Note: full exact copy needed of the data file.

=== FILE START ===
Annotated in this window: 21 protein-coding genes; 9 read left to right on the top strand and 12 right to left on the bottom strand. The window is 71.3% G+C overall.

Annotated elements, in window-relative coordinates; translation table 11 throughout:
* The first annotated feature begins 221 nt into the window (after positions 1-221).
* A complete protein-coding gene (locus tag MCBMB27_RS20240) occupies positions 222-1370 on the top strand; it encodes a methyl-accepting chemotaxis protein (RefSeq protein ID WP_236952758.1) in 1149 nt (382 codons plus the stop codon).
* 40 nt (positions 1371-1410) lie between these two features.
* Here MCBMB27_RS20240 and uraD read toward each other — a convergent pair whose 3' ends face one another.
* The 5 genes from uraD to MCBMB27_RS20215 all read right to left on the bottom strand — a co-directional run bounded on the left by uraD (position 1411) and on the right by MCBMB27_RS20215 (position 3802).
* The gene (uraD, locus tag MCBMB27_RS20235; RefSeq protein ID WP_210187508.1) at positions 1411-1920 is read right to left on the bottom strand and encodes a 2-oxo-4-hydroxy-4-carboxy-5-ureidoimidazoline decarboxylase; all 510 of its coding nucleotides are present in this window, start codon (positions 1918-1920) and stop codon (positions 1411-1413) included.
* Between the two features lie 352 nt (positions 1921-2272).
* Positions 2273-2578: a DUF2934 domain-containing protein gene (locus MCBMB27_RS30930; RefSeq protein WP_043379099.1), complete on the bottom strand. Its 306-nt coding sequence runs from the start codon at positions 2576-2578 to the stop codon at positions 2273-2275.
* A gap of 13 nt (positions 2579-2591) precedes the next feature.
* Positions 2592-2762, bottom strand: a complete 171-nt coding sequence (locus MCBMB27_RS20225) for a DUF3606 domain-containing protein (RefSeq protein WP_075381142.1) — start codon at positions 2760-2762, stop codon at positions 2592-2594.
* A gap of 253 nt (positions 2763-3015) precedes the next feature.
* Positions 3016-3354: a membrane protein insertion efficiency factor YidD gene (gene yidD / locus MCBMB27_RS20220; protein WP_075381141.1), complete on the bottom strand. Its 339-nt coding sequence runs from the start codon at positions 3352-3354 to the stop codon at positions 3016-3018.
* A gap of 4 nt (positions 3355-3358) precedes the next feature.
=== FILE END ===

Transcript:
Annotated in this window: 21 protein-coding genes; 9 read left to right on the top strand and 12 right to left on the bottom strand. The window is 71.3% G+C overall.

Annotated elements, in window-relative coordinates; translation table 11 throughout:
* The first annotated feature begins 221 nt into the window (after positions 1-221).
* A complete protein-coding gene (locus tag MCBMB27_RS20240) occupies positions 222-1370 on the top strand; it encodes a methyl-accepting chemotaxis protein (RefSeq protein ID WP_236952758.1) in 1149 nt (382 codons plus the stop codon).
* 40 nt (positions 1371-1410) lie between these two features.
* Here MCBMB27_RS20240 and uraD read toward each other — a convergent pair whose 3' ends face one another.
* The 5 genes from uraD to MCBMB27_RS20215 all read right to left on the bottom strand — a co-directional run bounded on the left by uraD (position 1411) and on the right by MCBMB27_RS20215 (position 3802).
* The gene (uraD, locus tag MCBMB27_RS20235; RefSeq protein ID WP_210187508.1) at positions 1411-1920 is read right to left on the bottom strand and encodes a 2-oxo-4-hydroxy-4-carboxy-5-ureidoimidazoline decarboxylase; all 510 of its coding nucleotides are present in this window, start codon (positions 1918-1920) and stop codon (positions 1411-1413) included.
* Between the two features lie 352 nt (positions 1921-2272).
* Positions 2273-2578: a DUF2934 domain-containing protein gene (locus MCBMB27_RS30930; RefSeq protein WP_043379099.1), complete on the bottom strand. Its 306-nt coding sequence runs from the start codon at positions 2576-2578 to the stop codon at positions 2273-2275.
* A gap of 13 nt (positions 2579-2591) precedes the next feature.
* Positions 2592-2762, bottom strand: a complete 171-nt coding sequence (locus MCBMB27_RS20225) for a DUF3606 domain-containing protein (RefSeq protein WP_075381142.1) — start codon at positions 2760-2762, stop codon at positions 2592-2594.
* A gap of 253 nt (positions 2763-3015) precedes the next feature.
* Positions 3016-3354: a membrane protein insertion efficiency factor YidD gene (gene yidD / locus MCBMB27_RS20220; protein WP_075381141.1), complete on the bottom strand. Its 339-nt coding sequence runs from the start codon at positions 3352-3354 to the stop codon at positions 3016-3018.
* A gap of 4 nt (positions 3355-3358) precedes the next feature.